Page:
By: Allan Heinberg & Jim Cheung
I have to admit: I was actually shocked at the identity of the solicited death in this issue's cliffhanger. There were at least three better candidates in my mind, so I'm excited to see what happens next.
But other than that, this issue was a mess. This whole origin of Scarlet Witch's new powers still goes unnamed or unexplored, as Dr. Doom is defeated way too easily. There are a few good character moments, but there are simply so many characters here that this issue feels half done. Basically, this series might have been better off being one issue shorter. Or perhaps they just needed to take up time until Avengers Vs. X-Men?
By: Duane Swierczynski & Jesus Saiz
When this series rebooted, with new character Starling and no Barbara Gordon anywhere in sight, I was worried. I tried it out, though, and I actually liked it - Swierczynski writes a mean Black Canary and Saiz's darker style hearkens back to when I first read the series with artist Butch Guice. The addition of a crazy Katana (more personality than she's had in a while) and a trying to do good (and well redesigned) Poison Ivy were stellar choices.
But then the first storyline has dragged on for five issues now, with a rather blank villain, when it feels like a 2 or 3 issue story. Barbara Gordon has even shown up, there might be a surprise gay in the mix, and I still can't be bothered to care. If this series doesn't pick up the pace in the next few issues, I'm afraid I'm going to have to drop it from my pull list.
By: Dan Abnett, Andy Lanning, & David Lopez
The main thing I love about the post-Schism New Mutants is the art. Lopez has got this engaging style that's different than anything in the X-Men line or the majority of the Marvel line. While a bit on the cartoon side, each of the characters are distinctive to the extreme, there are great facial expressions all around, and his Warlock (a shape-changing, techno-organic alien) is one of the best I've ever seen.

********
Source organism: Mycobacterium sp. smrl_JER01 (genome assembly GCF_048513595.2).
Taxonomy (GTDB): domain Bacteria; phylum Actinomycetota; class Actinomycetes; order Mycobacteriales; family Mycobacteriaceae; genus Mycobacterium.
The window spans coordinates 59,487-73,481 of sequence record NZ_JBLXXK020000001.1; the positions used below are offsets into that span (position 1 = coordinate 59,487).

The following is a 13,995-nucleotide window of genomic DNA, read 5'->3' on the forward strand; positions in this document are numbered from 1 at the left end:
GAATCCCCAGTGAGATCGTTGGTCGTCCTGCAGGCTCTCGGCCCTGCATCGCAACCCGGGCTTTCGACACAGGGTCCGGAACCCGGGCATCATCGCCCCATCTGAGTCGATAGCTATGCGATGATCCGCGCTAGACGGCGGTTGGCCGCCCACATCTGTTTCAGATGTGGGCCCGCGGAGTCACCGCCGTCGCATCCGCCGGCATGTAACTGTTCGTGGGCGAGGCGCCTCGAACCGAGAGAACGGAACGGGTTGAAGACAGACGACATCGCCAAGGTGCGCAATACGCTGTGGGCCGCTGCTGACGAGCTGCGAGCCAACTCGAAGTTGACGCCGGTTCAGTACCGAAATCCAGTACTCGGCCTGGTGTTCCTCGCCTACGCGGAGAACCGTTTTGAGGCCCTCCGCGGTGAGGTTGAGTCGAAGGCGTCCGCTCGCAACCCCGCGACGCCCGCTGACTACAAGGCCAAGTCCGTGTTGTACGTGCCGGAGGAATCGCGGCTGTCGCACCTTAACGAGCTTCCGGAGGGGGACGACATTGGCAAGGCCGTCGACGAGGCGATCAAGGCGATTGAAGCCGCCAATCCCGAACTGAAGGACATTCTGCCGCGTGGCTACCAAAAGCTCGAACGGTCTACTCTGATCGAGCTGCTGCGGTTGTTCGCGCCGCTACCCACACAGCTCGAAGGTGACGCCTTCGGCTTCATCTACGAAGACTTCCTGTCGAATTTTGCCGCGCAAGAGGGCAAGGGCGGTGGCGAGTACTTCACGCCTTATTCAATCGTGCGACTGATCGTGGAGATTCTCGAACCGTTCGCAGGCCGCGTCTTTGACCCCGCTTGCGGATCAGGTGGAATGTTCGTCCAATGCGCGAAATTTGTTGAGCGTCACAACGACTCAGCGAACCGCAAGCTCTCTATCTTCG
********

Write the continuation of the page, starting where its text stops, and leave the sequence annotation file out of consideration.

And Abnett and Lanning (two writers I loved on Guardians of the Galaxy) normally bring it. But this issue, the final of the three-parter, feels blah. The writers play to their new artist's strengths, but the overall plot just feels pointless. Fan-favorite Blink, a recurring X-Men fringe character, appears but just leaves again, and the villain doesn't seem like they'll be returning anytime soon. It just begs the question: why did this story happen again?
By: Kieron Gillen & Greg Lang
When Gillen first took over Uncanny X-Men from Matt Fraction, it felt like busy as usual. The same issues Fraction had, Gillen had. In fact, it was almost hard to tell that the writer had changed at all.
But with the relaunch of this series, Gillen suddenly emerged as the most engaging new X-Men writer in a long time, thanks mostly to a great understanding of the characters, a heavy dosing of humor amidst the melodrama, and the best dialogue anywhere on the Marvel line (take that, Brian Michael Bendis). You know a writer's got chops when the walking goddess Storm is consistently funny while still in character.
And sure, Greg Land is the artist on this issue. It's better than it was, pre-relaunch, but it's still not great with several recognizable phototraces from previous issues. Overall, though, I'm loving it.
By: Christos Gage & David Baldeon
Gage takes over the Legacy series here from longtime writer Mike Carey, and I have to say, I like it. For the first time since that school bus blew up, the X-Men's school feels like a school. Unlike previous incarnations, where the students were constantly fighting, it appears the students might actually be students. Especially if Rogue has anything to do with it.
The character mix Gage is using is a nice continuation from Carey's run, with the additions of a few new faces that might inject a much needed picker-upper for the series. Minor X-Men Rachel Grey, Cannonball, and Husk need more attention in my book, so I'm all for it. Overall, a good start to a new direction, with pretty, bright, but not remarkable art.